Why not treat him/her to a regular magazine? There are some great offers at present – especially on those for gardening etc and which are often weekly. It will give something to look forward to and helps give a clear division to the week. A regular newspaper can also be enjoyed too.
For anyone with a sight impairment, there are free talking newspapers available from https://www.tnf.org.uk/find-a-talking-newspaper , these are often local weekly newspapers that will give lots of informative advice downloaded onto a USB stick.
Quizzes and puzzles can be an enjoyable way to spend time and helps distract from current worries, or why not opt for a simple colouring or painting kit to encourage creativity – you never know, you might receive the finished picture for this year’s Christmas present.
You could play a game of chess if each has a board and moves both their own and the other players pieces (this requires honesty and careful listening otherwise it could get very confusing).
If you are both online, why not opt to play a game of chess or similar together? There are many free apps that enable you to link up and play each other – see the link below to choose which is more suitable.
Ensure that both you and your loved one have all emergency contact numbers in a prominent place by the telephone – preferably on a wall. These will include GP name and number, local police, gas, electric, plumber, next of kin etc. This could save valuable time if they fall seriously ill.
Check that he/she has a good supply of medicines – ask what they are currently taking and where they keep them. Health practices generally offer a delivery service for vulnerable patients these days so make a note of when supplies are running low (about a month beforehand to allow for delays) and keep on top of it. Also check there are replacement batteries, working torches etc.
Encourage them to do some daily exercise. Their daily walk to the local shop or to a friend’s house would have provided a good amount of stretching and weight-bearing workout for the lower body as well as getting the heart pumping. It is easy for those at home to stay seated for long periods. Why not start a daily programme of gentle stretches to do when the TV adverts are on? These run for around four minutes – just the right time to do ten arm stretches and ten leg stretches. Then when the next ones appear, do fingers and toes, the next maybe gentle neck stretches and shoulder rolls.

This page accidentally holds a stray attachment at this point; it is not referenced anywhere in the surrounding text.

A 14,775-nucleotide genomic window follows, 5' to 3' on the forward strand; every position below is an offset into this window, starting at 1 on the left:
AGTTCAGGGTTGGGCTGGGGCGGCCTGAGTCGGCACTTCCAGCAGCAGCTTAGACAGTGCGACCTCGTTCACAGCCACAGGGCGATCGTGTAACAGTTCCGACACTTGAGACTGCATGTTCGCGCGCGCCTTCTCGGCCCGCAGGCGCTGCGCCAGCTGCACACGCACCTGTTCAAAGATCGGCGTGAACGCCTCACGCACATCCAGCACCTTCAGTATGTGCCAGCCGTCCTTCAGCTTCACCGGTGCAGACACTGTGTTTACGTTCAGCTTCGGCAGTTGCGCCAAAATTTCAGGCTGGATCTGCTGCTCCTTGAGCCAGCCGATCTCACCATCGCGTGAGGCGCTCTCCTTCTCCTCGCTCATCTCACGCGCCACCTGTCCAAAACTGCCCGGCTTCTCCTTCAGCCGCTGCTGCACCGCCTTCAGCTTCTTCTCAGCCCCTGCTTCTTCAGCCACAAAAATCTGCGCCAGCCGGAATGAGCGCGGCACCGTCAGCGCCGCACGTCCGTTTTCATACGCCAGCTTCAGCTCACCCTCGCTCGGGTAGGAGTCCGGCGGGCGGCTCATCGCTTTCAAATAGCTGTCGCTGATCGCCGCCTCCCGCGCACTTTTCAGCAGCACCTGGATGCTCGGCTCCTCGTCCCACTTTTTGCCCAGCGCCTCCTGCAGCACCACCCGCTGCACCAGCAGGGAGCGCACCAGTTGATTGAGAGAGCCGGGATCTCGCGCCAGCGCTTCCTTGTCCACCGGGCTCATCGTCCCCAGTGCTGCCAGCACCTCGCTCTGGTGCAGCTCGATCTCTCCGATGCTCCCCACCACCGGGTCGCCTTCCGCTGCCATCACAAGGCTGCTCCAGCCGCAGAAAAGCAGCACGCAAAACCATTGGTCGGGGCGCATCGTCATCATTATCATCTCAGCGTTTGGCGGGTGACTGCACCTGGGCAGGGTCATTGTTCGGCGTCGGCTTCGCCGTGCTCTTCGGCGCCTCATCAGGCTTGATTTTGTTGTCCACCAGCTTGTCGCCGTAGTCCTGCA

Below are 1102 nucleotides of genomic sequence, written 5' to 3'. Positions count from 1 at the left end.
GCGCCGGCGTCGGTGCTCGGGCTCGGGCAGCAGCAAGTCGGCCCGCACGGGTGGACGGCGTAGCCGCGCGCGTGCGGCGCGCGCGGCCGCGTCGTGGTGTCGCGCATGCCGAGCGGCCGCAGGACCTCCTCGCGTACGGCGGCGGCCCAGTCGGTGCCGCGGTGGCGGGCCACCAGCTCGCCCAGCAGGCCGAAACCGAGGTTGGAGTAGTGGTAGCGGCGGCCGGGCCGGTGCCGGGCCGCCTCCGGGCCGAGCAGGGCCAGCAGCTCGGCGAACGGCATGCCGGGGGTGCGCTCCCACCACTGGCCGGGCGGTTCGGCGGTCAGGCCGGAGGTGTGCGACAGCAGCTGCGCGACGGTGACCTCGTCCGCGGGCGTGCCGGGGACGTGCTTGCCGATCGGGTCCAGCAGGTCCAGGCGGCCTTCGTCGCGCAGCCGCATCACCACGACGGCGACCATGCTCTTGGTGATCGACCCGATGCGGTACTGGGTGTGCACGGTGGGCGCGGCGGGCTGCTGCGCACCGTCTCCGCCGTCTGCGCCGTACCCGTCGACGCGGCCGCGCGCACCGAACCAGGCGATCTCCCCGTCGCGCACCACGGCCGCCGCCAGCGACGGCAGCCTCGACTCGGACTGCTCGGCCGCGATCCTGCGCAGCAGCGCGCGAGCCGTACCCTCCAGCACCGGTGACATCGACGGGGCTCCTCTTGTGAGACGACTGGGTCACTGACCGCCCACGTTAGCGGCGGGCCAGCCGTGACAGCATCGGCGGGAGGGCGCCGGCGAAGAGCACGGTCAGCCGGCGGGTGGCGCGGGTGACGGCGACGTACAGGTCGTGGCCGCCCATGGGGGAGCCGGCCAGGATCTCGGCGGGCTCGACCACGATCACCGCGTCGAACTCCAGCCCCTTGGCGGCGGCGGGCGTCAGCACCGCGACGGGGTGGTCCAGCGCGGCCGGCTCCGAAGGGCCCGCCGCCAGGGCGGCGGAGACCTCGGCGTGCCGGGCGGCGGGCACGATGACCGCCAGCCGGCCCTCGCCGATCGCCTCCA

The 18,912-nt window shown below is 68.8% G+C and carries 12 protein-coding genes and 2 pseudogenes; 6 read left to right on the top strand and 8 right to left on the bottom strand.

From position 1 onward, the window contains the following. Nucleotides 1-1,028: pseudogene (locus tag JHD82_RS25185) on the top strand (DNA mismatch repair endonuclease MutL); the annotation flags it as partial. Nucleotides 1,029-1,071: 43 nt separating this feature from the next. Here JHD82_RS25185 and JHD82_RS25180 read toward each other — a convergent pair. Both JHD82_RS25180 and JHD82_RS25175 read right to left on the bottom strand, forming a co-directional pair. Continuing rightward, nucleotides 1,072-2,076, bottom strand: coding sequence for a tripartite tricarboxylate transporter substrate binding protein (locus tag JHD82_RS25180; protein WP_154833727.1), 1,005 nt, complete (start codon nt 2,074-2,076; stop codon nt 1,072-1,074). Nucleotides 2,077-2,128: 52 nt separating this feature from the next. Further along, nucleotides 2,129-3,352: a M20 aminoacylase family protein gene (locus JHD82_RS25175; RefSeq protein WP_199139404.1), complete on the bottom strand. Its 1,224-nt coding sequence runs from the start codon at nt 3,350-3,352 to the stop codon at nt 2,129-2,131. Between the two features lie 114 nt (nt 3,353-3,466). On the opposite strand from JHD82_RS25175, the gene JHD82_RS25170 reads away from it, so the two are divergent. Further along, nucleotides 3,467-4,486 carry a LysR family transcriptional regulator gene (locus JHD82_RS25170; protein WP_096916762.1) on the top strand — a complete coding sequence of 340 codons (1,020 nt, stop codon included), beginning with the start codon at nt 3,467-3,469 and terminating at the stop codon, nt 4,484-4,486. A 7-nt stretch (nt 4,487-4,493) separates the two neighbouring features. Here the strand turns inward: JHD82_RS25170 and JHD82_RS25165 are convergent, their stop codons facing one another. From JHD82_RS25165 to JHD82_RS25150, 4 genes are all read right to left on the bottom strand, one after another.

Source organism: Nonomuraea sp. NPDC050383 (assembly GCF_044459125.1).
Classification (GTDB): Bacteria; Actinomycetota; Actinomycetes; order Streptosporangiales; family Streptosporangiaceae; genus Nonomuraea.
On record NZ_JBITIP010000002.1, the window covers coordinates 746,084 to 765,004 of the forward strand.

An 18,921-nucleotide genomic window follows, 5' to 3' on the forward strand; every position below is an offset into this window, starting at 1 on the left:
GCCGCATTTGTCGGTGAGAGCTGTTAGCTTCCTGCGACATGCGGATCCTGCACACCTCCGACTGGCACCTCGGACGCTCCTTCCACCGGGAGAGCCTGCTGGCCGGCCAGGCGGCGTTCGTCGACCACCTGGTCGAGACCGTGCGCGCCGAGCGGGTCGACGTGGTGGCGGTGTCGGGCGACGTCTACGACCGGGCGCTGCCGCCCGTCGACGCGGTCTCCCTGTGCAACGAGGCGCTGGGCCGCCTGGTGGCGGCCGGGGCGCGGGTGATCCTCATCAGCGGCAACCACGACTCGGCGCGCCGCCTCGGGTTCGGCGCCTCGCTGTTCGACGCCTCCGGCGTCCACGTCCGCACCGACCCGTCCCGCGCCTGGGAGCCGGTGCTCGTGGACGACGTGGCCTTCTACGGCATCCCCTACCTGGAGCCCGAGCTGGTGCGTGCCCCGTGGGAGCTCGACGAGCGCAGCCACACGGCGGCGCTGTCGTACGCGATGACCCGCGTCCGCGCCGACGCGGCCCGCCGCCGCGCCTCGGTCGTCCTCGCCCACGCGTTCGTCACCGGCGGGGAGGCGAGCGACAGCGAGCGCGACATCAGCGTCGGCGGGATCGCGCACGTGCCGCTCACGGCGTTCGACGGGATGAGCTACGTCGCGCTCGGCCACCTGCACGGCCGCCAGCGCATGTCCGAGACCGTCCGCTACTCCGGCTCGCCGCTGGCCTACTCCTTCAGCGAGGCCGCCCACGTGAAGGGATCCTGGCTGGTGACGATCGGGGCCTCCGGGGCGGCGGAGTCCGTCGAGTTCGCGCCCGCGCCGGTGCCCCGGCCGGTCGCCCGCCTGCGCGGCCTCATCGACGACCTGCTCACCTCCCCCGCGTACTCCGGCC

To make it easier, treat them to a gentle exercise DVD such as Move it Or Lose it by Julie Robinson. She gives expert advice and a series of stretches for both seated and standing moves. If just a CD is needed, then Sit to Get Fit CD may be an enjoyable way to improve circulation and tone up muscles to music. Resistance bands can be also used alongside these aids or just on their own to improve muscle strength.
When brushing teeth, why not try to stand on one leg (holding on to the basin at first) and then the other. Build up over time. Poor balance accounts for many falls in the elderly so this can really help.
And lastly, why not send them a nice treat to enjoy. An unexpected box of chocolates or sweets can really make someone’s day and lift their mood. Or even get a take-away of fish and chips to be delivered? (Ensure good hygiene is followed with containers).
Such kind acts are not only good for the receiver, but also for you as the sender and once the lockdown is lifted, your bond may likely be stronger than before.